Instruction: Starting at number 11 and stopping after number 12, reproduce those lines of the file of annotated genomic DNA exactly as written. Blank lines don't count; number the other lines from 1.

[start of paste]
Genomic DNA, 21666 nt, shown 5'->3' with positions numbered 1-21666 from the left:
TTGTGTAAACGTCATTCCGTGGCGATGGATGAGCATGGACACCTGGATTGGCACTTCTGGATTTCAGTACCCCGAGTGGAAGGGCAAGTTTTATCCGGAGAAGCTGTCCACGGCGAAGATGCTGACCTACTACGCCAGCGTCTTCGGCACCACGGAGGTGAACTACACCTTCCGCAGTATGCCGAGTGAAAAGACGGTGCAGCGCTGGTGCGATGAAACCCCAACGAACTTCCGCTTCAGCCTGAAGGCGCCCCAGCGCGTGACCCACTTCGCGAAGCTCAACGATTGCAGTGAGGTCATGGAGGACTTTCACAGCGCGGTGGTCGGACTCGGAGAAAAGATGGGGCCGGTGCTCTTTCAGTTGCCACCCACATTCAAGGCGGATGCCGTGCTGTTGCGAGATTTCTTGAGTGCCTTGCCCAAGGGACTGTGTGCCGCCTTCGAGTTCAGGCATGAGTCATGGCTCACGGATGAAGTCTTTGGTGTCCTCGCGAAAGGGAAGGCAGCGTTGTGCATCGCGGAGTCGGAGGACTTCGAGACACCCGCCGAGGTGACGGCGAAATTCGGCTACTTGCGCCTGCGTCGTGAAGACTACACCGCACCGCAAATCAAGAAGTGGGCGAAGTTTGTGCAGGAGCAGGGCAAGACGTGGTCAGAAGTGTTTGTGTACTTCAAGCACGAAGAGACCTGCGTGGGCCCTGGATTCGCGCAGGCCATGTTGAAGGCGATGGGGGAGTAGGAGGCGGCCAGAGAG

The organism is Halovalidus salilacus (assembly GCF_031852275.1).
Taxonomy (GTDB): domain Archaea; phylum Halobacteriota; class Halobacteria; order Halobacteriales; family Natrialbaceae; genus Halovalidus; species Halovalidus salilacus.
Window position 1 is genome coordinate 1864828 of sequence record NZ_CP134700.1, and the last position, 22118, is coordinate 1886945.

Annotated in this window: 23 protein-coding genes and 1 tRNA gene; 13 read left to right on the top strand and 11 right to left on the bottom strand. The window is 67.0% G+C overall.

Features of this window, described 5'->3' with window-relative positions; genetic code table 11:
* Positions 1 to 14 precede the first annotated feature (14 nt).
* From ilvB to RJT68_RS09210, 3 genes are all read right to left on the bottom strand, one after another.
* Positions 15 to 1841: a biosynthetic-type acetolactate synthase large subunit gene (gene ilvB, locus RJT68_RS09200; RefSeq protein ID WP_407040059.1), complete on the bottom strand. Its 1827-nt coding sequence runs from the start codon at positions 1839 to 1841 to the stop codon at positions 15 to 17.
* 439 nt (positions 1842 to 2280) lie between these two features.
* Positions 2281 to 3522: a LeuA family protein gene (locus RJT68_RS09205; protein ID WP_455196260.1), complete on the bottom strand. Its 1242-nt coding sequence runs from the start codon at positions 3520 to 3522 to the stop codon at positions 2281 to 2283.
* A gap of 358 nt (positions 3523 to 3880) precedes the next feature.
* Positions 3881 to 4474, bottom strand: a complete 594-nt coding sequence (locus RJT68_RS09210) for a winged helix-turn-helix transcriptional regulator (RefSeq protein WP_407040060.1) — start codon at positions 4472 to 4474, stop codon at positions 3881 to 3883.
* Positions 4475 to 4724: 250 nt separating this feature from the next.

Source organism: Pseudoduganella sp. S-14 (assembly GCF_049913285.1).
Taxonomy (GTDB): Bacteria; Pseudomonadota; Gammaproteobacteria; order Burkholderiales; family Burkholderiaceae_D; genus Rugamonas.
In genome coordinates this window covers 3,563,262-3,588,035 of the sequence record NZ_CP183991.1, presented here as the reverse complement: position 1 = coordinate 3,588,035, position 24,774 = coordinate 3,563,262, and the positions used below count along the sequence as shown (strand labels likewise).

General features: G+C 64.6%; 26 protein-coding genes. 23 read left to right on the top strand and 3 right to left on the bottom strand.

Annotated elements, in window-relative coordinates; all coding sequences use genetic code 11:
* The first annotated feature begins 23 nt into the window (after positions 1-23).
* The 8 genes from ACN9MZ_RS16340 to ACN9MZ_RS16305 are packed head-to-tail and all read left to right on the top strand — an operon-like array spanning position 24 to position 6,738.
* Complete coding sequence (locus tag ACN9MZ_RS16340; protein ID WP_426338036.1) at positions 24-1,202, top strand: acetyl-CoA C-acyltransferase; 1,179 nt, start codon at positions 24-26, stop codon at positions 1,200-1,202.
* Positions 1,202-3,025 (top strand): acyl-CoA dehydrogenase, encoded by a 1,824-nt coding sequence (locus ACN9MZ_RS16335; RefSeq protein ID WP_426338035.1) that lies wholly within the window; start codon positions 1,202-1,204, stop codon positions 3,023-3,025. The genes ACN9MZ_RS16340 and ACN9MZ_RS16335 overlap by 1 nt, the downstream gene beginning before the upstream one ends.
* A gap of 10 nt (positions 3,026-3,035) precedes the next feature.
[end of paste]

* 439 nt (positions 1842 to 2280) lie between these two features.
* Positions 2281 to 3522: a LeuA family protein gene (locus RJT68_RS09205; protein ID WP_455196260.1), complete on the bottom strand. Its 1242-nt coding sequence runs from the start codon at positions 3520 to 3522 to the stop codon at positions 2281 to 2283.